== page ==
• Summary
  • Contents
  • Subject index

“Developing Critical Cultural Competence provides educators with the inspiration, knowledge, and tools to move from theory to action in seeking to eliminate the achievement gap.”

—Bess Scott, Director of Elementary Education Lincoln Public Schools, NE

“As I read this book, it became clear that my long-held belief about the meaning of cultural competence needed a makeover. I am now convinced that my personal definition of diversity should embrace a much deeper appreciation of differences and transformative action.”

—Denise Carlson, Curriculum Consultant Heartland Area Education Agency, Johnston, IA

Cultural competence is key to improved student achievement

The increasingly diverse nature of today's schools and the need to increase the achievement of all students, no matter their background, requires 21st-century teachers to develop critical cultural competence. Looking at data is not enough. We have to know who our students are! This book shows you how to provide professional development that deepens teachers' cultural understanding. Developing Critical Cultural Competence helps educators translate new knowledge into action with activities that focus on the three inseparable insights required for developing teachers' critical cultural competency:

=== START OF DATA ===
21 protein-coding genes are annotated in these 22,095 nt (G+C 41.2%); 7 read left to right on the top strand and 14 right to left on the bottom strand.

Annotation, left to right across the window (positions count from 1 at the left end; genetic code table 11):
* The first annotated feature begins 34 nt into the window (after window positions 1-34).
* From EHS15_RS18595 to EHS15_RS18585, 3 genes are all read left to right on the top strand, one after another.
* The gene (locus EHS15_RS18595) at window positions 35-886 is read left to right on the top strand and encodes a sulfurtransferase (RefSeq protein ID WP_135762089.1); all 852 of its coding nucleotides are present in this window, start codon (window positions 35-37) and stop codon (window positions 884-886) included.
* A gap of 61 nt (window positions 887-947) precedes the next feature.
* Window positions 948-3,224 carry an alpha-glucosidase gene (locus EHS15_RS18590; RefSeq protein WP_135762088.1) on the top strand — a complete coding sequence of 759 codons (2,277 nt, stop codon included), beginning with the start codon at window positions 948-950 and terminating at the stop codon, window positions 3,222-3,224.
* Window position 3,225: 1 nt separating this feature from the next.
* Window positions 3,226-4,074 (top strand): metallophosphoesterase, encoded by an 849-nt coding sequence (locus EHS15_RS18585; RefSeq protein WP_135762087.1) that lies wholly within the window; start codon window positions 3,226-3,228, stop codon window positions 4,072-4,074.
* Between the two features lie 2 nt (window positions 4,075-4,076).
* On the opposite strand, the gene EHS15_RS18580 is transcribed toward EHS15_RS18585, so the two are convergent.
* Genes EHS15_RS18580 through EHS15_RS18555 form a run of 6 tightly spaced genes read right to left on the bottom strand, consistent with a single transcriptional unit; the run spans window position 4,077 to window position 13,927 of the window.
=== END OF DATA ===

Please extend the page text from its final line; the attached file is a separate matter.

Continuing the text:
Understanding themselves; Understanding their students; Understanding their students' families and communities.

In addition to the activities are reflection questions, group discussion questions, online extensions for facilitators, and a sample professional development plan. A companion website provides reproducible resource lists and handouts as well as examples that can serve as models for some of the activities.

Community-Based Learning: How can We Learn from Parents, Families, and Communities?
Community-based learning: How can we learn from parents, families, and communities?

In this chapter, we discuss the importance of families and communities as key influences in the socialization and development of their children—especially their educational development. Additionally, we convey the importance of partnering with families and communities to provide the best education for children, which is vital in every child's P-12 educational journey. We know that our classrooms and schools mirror our increasingly diverse society because school attendance is compulsory for American youth—at least to age 16. However, we may not always realize that along with their physical presence, students also bring their individual and collective multiple identities, values, beliefs, traditions, ways of knowing, and ...

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